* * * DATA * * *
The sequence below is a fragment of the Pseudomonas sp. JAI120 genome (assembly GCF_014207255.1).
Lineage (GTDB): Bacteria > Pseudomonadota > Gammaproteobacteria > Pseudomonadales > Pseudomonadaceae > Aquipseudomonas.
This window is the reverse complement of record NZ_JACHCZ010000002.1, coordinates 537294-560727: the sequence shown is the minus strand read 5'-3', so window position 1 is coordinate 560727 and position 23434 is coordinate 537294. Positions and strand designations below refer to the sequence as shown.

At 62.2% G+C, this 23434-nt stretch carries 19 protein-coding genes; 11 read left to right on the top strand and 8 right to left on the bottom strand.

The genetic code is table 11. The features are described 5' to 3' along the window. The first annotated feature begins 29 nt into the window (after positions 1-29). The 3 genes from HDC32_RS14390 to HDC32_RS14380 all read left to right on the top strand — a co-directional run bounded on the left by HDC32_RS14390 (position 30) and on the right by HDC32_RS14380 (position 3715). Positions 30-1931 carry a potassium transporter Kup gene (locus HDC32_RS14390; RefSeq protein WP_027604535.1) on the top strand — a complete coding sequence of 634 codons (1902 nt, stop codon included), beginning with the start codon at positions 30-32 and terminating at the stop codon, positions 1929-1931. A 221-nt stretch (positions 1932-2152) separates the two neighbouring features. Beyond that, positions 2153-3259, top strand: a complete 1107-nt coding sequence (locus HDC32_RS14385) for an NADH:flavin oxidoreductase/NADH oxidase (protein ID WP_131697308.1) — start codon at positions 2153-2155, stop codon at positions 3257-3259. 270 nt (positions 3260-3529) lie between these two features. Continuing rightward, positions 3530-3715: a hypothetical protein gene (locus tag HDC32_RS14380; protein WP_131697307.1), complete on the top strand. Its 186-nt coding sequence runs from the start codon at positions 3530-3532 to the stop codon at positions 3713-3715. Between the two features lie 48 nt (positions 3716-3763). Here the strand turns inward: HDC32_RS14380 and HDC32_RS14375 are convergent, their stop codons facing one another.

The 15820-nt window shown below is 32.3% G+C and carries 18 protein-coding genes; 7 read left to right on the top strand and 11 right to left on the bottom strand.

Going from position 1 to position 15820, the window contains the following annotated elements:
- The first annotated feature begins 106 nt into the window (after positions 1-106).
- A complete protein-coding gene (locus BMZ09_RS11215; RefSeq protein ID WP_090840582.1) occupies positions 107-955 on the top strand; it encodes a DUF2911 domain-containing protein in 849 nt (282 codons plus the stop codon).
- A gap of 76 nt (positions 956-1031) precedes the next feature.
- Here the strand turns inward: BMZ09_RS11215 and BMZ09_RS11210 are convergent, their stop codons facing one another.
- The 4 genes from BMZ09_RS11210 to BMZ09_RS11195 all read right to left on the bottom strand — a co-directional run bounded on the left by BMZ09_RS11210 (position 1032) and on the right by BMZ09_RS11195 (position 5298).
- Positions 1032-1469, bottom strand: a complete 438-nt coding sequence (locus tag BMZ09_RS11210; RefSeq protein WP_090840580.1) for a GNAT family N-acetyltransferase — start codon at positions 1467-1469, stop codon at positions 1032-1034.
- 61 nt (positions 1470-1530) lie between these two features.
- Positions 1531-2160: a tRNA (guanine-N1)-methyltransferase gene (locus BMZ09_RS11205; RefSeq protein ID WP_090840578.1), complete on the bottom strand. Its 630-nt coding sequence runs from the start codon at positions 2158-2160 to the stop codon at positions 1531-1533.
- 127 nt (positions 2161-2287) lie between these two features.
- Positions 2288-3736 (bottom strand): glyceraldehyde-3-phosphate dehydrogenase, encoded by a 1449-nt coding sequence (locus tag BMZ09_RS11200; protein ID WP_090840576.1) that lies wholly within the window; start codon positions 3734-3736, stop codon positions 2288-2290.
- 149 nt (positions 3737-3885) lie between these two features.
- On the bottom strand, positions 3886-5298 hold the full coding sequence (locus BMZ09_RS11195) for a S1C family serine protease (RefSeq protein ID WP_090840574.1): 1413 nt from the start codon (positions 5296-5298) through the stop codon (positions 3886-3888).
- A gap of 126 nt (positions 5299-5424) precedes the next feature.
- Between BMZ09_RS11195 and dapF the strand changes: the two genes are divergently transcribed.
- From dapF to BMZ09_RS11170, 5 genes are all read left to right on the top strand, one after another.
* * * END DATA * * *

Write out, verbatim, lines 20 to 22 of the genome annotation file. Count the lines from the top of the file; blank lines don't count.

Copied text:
- A gap of 126 nt (positions 5299-5424) precedes the next feature.
- Between BMZ09_RS11195 and dapF the strand changes: the two genes are divergently transcribed.
- From dapF to BMZ09_RS11170, 5 genes are all read left to right on the top strand, one after another.